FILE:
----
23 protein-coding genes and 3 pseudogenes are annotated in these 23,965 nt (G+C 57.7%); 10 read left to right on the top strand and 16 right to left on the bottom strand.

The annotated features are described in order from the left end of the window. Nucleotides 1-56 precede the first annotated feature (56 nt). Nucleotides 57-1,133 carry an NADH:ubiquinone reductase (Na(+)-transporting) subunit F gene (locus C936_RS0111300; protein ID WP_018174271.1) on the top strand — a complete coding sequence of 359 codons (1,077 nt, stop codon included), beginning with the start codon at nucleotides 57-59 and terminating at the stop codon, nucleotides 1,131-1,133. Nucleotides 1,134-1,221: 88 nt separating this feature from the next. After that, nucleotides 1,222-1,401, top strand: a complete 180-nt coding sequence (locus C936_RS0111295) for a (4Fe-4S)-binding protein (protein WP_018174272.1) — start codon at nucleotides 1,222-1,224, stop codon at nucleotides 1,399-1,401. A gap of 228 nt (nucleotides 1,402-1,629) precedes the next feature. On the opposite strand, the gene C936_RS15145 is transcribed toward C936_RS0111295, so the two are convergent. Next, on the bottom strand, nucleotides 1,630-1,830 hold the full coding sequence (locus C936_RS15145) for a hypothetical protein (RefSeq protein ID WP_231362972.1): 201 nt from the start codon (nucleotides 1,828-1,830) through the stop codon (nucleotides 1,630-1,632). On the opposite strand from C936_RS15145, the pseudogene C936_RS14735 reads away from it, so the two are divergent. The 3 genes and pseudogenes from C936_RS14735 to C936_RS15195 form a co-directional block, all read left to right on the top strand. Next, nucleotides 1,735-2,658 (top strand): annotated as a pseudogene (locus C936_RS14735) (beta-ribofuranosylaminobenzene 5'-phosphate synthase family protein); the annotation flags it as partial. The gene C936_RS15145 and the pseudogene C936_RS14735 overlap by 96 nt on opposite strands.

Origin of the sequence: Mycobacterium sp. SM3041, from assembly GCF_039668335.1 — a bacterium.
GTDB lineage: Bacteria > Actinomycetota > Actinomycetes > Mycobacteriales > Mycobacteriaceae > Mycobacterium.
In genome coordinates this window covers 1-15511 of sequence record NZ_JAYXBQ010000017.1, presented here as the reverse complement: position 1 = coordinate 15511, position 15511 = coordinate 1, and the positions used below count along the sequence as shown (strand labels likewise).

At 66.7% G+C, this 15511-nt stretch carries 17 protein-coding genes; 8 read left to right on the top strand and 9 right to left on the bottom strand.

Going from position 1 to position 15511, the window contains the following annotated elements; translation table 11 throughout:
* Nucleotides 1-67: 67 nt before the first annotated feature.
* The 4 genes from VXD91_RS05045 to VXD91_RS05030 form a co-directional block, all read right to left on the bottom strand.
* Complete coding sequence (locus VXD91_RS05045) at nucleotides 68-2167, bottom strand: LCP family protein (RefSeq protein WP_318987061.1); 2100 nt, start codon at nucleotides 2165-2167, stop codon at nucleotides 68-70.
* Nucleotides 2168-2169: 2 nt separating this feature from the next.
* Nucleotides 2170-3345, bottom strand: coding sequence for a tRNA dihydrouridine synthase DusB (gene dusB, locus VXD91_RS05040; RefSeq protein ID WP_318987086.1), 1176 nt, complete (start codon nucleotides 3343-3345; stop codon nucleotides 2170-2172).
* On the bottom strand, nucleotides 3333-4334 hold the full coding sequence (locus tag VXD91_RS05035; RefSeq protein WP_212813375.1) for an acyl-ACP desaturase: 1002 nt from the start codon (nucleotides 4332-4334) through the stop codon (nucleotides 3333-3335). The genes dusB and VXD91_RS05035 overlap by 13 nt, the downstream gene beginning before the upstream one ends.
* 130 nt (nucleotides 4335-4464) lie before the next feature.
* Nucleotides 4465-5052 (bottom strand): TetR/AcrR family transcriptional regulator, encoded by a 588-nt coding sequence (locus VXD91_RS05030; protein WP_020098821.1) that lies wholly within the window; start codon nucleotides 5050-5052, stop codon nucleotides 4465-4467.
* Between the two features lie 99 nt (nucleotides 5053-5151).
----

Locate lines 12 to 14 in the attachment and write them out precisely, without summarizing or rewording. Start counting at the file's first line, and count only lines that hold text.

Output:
* Nucleotides 2170-3345, bottom strand: coding sequence for a tRNA dihydrouridine synthase DusB (gene dusB, locus VXD91_RS05040; RefSeq protein ID WP_318987086.1), 1176 nt, complete (start codon nucleotides 3343-3345; stop codon nucleotides 2170-2172).
* On the bottom strand, nucleotides 3333-4334 hold the full coding sequence (locus tag VXD91_RS05035; RefSeq protein WP_212813375.1) for an acyl-ACP desaturase: 1002 nt from the start codon (nucleotides 4332-4334) through the stop codon (nucleotides 3333-3335). The genes dusB and VXD91_RS05035 overlap by 13 nt, the downstream gene beginning before the upstream one ends.
* 130 nt (nucleotides 4335-4464) lie before the next feature.